Listen here: https://youtu.be/_dJSM8hPNcY

Rtveli harvest, wine tours Georgia
Rtveli harvest, wine tours Georgia

Rtveli Grape Harvesting


The heart of Rtveli lies in the grape harvesting process. Families and communities come together, armed with buckets, baskets, and traditional grape harvesting tools (also some not-so-traditional tools like stanley knives). And in the early mornings before the sun gets too high, and the fields get too hot, grapes are carefully plucked from the vine, and collected to make wine. 

Today there are lots of different winemakers in Georgia – from the high-end factories that plan to export Georgian wine all over the world, to the small family who will make only enough wine to last them the following year, everyone in Georgia has a deep connection with this time of year.

Georgian Wine Making. Rtveli Harvest 2023
Georgian Wine Making. Rtveli Harvest 2024

Georgian Winemaking Traditions


After the grape harvest, the winemaking process begins. In Georgian culture, winemaking has a deep-rooted significance, and traditional methods are still widely practiced. The harvested grapes are lovingly crushed and left to ferment in Qvevri, large clay pots buried underground. This unique winemaking technique results in distinct Georgian wines that are now starting to be recognised on the world wine stage.

While many tourists think that they can come during Rtveli and crush grapes with their feet – this is just not the case with REAL family harvests. The potential for damaging the grapes or for contamination is too high, and many will use electric or hand press machines to do this task. If you want the experience of crushing grapes with your feet in Georgia, it’s best to book a simulation experience where you get the experience of harvest, but the grapes crushed are often used for non wine-making purposes.


Join Our Real Rtveli Tours for 2024!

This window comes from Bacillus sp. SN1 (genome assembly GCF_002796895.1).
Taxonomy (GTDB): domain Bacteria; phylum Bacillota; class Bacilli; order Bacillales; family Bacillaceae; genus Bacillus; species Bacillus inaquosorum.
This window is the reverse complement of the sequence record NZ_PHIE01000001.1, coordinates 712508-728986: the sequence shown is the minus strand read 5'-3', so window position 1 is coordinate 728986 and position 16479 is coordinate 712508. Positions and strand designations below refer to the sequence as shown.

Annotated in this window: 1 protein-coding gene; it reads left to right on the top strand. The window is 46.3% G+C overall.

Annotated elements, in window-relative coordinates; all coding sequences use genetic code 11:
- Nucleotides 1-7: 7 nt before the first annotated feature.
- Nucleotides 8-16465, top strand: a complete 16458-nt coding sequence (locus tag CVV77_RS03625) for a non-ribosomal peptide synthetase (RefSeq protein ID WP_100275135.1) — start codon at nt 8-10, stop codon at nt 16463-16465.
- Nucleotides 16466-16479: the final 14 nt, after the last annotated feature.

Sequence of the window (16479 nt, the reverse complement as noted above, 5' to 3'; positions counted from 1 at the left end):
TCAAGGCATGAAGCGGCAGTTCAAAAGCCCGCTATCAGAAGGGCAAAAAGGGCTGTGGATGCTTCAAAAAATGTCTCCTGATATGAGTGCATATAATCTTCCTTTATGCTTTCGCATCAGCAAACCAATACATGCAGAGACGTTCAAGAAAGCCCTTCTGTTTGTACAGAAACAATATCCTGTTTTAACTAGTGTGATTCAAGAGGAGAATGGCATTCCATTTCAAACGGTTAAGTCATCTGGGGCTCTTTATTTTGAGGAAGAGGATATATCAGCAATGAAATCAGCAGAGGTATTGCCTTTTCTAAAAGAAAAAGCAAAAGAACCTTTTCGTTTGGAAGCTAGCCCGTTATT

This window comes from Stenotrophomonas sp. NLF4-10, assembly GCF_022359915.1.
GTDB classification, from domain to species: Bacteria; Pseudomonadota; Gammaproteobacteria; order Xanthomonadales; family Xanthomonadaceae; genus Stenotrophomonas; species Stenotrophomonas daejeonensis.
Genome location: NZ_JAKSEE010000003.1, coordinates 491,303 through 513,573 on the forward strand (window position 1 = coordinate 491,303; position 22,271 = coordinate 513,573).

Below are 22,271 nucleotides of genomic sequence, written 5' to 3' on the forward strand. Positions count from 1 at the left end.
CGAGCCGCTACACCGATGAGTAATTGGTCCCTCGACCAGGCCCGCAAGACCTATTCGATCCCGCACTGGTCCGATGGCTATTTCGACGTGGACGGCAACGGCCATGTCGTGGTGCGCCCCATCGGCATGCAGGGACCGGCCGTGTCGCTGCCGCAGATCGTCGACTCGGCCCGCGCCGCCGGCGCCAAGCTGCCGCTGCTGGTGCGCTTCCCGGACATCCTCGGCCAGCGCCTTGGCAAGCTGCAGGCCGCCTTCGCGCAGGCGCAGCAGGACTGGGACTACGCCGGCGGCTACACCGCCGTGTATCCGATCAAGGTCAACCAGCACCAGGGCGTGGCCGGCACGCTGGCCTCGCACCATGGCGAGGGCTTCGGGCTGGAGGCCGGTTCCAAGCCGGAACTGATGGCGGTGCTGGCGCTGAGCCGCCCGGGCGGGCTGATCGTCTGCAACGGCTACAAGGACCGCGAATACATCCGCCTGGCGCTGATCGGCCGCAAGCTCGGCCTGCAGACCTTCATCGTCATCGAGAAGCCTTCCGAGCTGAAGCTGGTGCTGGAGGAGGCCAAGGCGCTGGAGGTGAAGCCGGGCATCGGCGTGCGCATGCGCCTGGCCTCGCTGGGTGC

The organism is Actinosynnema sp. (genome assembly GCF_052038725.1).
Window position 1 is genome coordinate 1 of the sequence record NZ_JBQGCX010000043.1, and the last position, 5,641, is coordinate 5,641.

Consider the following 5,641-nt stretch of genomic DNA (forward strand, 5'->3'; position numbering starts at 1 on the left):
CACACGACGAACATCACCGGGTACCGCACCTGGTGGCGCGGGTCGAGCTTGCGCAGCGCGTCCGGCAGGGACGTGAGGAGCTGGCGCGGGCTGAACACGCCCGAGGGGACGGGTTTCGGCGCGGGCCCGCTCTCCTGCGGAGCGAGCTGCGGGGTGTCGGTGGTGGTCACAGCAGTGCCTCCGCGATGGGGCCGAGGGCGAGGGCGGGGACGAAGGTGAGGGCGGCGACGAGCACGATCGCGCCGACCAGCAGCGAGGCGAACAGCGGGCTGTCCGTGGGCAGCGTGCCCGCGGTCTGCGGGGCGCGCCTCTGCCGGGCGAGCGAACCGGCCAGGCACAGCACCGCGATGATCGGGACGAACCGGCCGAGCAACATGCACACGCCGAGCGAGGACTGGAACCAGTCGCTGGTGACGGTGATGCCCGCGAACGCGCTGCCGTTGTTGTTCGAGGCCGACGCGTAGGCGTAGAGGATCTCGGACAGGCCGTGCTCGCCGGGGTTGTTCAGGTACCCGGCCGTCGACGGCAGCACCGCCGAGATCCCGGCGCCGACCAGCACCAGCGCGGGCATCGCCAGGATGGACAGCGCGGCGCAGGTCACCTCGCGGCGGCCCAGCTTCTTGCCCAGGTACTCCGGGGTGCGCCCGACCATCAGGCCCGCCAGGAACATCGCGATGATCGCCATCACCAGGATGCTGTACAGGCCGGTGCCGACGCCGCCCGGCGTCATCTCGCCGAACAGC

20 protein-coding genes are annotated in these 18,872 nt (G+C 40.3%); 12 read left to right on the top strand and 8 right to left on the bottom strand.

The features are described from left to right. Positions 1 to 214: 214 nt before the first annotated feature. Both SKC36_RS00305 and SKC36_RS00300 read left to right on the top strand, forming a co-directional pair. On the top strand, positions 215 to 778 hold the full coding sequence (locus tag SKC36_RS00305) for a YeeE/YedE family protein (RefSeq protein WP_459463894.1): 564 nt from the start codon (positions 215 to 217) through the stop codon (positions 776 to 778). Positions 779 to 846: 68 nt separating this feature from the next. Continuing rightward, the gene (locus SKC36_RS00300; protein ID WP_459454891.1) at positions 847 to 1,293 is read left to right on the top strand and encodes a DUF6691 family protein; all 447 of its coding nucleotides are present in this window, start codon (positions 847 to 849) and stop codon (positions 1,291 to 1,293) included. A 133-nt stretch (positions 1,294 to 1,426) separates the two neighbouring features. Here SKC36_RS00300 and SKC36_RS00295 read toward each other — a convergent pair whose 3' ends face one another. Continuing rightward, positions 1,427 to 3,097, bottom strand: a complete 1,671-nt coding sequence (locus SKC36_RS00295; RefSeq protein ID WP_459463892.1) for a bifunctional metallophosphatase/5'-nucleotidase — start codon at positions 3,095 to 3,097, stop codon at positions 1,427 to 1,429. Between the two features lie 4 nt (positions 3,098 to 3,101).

Join our small group tours for an enriching cultural adventure, where truly authentic Rtveli experiences take center stage!

Learn More Here


Georgian Supra, Georgian Feast after rtveli
Georgian Supra, Georgian Feast after rtveli

Feasting and Celebrations


Rtveli is not just about work; it is a time for celebration, feasting (known as a Supra), toasting, and joy. After a day of hard work in the vineyards, families come together to enjoy traditional Georgian dishes, including Mtsvadi (grilled meat skewers) and Khachapuri (cheese-filled bread) and many more Georgian dishes both popular nationally, and more unique, locally found recipes. Songs, dances, and toasts spoken by the family-appointed tamada fill the air, creating a festive atmosphere that embodies the spirit of Rtveli. There ain’t no party like a Rtveli party!

Rtveli Harvest Tours
Rtveli Harvest Tours

Tourism and Rtveli

Over the years, Rtveli has gained popularity amongst tourists who wish to experience authentic Georgian culture first-hand. Many vineyards and wineries offer Rtveli-themed tours, providing visitors with the opportunity to participate in the grape harvest and learn about Georgian winemaking traditions. This fusion of tourism and tradition has helped put Rtveli on the map as a must-visit cultural event in Georgia.

Rtveli Harvest Tours, Rtveli 2023
Rtveli Harvest Tours, Rtveli 2024

So why not come and experience Rtveli for yourself?

Rtveli in Georgia is not just a grape harvest; it is a time-honoured tradition that unites communities, celebrates Georgia’s agricultural abundance, and showcases the deep connection between Georgians and winemaking. From the traditional rituals performed to the feasting and festivities that follow, Rtveli offers a unique glimpse into the rich cultural heritage of Georgia. So, if you ever find yourself in Georgia during the harvest season, make sure to experience the vibrant traditions of Rtveli.

Join Our Real Rtveli Tours for 2024!

Join our small group tours for an enriching cultural adventure, where truly authentic Rtveli experiences take center stage!

Learn More Here